Today, Arnold Schwarzenegger is one of the most recognizable people in the world. Famous for his acting career, his two terms as Governor of California, and his high-profile marriage to Kennedy family member Maria Shriver, it's hard to remember that Arnold wasn't always rich and famous. He's had many films that were big successes at the box office, including the "Terminator" franchise, "Conan the Barbarian," "Predator," and "Kindergarten Cop." But his childhood was difficult growing up in Austria after the end of World War II. Born in 1947, he saw food shortages and riots in Austria. His father was the local chief of police and had joined the Nazi Party in 1938 and served in World War II. Fortunately, Arnold later did extensive research into his father's activities in the war and didn't turn up any war crimes. His family was dirt poor. The house he grew up in didn't have any electricity or hot water. Arnold once said a highlight of his childhood was when his family could finally afford to buy a refrigerator. Today, he's worth $400 million and it's not solely from his acting or political careers. Actually, long before the world knew Arnold as Conan the Barbarian he was already a self-made multi-millionaire dating back to his early 20s.
When Arnold was in his teen years, his dad was pushing him to become a soccer player. But Arnold had other ideas and he launched his bodybuilding career. He won several bodybuilding contests in Europe, including Mr. Olympia while he was still in his late teens. He went on to win the Mr. Universe competition four years in a row. After that, he packed his bags and set off for Los Angeles in 1970. He was 23 years old. He had dreams of acting, but for the first few years, he just kept lifting weights and entering bodybuilding competitions. He was doing pretty well – all those European competitions had earned him $27,000 in prize money – that's worth $183,000 today.
Arnold made a very astute observation about life in Los Angeles. He didn't understand why everyone was content to live in a rented apartment rather than buying a home of their own. Renting a home wasn't even an option in the Austrian town he grew up in. So Arnold bought the building he was living in. The building cost $214,000 at the time and had four apartments. A year later, he sold it for $460,000 and flipped the profits into another, 12-unit building. When he sold that one, he bought a 36 unit building, then a 100 unit building. Every time Arnold sold a building he shrewdly used the profits to buy the next one, avoiding taxes and increasing his potential future profits.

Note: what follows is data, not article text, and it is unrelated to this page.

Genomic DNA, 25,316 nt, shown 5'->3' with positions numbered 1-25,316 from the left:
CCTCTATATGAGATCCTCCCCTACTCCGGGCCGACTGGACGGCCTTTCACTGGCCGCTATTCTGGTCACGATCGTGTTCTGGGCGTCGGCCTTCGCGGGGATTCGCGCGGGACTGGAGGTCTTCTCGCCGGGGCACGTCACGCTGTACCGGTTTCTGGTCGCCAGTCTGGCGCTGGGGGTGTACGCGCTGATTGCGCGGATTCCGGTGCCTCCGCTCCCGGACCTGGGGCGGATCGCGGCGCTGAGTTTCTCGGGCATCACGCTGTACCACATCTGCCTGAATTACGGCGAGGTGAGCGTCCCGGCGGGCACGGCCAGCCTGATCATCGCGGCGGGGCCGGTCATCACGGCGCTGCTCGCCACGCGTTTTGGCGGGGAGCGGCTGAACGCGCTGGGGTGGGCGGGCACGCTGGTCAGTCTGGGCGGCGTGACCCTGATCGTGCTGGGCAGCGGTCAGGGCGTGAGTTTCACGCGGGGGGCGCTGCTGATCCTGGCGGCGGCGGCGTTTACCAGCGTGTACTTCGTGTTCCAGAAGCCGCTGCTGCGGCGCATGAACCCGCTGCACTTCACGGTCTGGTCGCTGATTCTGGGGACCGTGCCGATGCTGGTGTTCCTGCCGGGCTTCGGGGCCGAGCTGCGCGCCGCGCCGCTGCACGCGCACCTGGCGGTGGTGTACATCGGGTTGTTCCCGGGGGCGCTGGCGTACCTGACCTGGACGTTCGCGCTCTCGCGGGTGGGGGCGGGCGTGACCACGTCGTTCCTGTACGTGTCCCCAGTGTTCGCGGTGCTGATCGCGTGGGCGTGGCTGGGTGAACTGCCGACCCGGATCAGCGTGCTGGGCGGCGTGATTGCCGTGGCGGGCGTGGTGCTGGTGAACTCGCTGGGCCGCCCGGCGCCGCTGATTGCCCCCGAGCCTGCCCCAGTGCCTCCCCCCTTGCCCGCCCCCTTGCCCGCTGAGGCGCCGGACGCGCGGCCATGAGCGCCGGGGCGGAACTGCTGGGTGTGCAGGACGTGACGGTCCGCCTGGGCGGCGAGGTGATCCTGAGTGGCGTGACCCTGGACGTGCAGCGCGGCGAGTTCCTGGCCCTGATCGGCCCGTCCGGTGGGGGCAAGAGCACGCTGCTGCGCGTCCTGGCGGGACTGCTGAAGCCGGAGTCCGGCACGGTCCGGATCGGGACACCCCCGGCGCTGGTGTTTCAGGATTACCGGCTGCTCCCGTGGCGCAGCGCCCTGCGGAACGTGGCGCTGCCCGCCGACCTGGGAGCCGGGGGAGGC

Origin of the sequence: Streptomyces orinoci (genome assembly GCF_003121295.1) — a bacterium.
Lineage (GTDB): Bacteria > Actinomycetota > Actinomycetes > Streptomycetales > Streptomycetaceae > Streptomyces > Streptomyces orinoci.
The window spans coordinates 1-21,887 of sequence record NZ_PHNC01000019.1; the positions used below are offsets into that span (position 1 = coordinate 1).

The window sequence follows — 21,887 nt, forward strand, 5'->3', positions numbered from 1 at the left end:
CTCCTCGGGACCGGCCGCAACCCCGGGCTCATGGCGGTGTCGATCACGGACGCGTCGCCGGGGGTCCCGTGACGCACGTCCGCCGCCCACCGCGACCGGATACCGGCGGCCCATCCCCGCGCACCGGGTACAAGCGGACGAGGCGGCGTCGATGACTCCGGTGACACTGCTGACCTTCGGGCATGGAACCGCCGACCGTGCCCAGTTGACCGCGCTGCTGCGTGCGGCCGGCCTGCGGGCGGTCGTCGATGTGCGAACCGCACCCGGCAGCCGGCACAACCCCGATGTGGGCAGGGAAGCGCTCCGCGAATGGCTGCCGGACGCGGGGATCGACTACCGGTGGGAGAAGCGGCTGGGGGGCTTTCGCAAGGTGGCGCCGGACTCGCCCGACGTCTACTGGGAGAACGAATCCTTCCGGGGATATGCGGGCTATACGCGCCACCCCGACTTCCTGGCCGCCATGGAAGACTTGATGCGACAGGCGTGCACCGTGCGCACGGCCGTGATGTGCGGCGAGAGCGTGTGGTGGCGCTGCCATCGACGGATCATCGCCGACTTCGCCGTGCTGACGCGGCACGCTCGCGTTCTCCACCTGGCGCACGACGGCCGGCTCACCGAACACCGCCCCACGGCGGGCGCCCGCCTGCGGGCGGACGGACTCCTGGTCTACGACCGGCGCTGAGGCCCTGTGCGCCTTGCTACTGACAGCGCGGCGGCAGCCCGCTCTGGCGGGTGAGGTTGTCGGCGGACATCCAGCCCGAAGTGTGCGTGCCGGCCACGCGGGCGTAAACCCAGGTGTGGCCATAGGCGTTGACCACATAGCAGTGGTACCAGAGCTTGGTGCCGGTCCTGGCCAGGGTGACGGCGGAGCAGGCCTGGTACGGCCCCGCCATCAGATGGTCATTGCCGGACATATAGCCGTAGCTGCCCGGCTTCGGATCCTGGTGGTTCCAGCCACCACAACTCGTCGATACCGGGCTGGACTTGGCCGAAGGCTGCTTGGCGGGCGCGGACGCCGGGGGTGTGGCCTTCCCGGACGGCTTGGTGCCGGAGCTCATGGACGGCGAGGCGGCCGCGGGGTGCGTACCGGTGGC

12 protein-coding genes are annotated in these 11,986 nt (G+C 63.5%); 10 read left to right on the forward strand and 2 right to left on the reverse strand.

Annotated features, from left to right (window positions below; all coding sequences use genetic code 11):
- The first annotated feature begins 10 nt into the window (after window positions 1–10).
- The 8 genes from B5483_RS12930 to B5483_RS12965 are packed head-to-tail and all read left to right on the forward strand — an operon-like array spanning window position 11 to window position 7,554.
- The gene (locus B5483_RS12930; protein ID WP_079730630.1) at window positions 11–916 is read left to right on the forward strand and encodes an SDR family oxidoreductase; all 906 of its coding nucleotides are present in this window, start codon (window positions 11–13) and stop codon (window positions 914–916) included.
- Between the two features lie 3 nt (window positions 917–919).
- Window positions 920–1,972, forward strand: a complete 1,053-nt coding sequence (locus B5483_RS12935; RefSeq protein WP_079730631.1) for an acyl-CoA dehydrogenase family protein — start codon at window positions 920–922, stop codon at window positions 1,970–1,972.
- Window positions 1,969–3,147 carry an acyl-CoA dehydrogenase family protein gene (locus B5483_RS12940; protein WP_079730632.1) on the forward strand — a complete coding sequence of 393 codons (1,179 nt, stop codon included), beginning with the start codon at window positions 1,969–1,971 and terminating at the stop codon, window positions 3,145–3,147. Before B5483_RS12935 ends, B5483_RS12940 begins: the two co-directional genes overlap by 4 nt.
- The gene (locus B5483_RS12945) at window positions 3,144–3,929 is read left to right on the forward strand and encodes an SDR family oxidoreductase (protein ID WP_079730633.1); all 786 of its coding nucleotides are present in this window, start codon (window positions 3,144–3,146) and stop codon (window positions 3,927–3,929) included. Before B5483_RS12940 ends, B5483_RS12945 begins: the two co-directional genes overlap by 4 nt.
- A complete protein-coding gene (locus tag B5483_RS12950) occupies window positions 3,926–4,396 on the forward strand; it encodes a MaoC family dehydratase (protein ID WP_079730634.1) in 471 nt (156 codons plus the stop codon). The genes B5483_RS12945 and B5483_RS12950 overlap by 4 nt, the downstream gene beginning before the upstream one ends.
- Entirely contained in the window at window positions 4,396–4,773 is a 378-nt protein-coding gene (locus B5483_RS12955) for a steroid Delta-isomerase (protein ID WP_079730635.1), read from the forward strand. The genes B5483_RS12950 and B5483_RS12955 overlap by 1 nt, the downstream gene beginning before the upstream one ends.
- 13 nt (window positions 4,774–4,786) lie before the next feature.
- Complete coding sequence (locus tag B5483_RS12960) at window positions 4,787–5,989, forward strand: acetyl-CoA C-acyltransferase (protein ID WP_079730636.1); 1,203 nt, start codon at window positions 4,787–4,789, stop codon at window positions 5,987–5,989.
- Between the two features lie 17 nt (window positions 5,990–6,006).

Arnold was buying up apartments, condominiums, and even office buildings in the 1970s in Los Angeles. He bought a building in Santa Monica for $450,000 and later sold it for $2.3 million. He made $7 million from selling a Nevada office building which he had picked up for next to nothing years earlier. Over the next thirty years, the California real estate market had exploded. If he had gotten started in real estate just a few years later, he never would have been able to afford to get into the game. But that's not what happened, and before he even turned 25 he had a multi-million dollar real estate fortune. It would be a decade before his acting career took off but Arnold was much better off as a result of his investment in real estate than most aspiring young actors in Los Angeles were.
Meanwhile, Schwarzenegger was hooked on real estate investing – and can you blame him? In a period of just six years, he'd gone from a fresh off the boat Austrian immigrant to a real estate millionaire living the American dream. He began looking for real estate opportunities all over the country. Back then, he could barely speak English. Today he owns massive chunks of real estate across his adopted homeland. In fact, it's not a stretch to say the bulk of Arnold Schwarzenegger's $400 million net worth comes from his four decades of investing in Los Angeles real estate. He not only was in the right place at the right time, but he was also savvy and shrewd enough to see an opportunity and take advantage of it.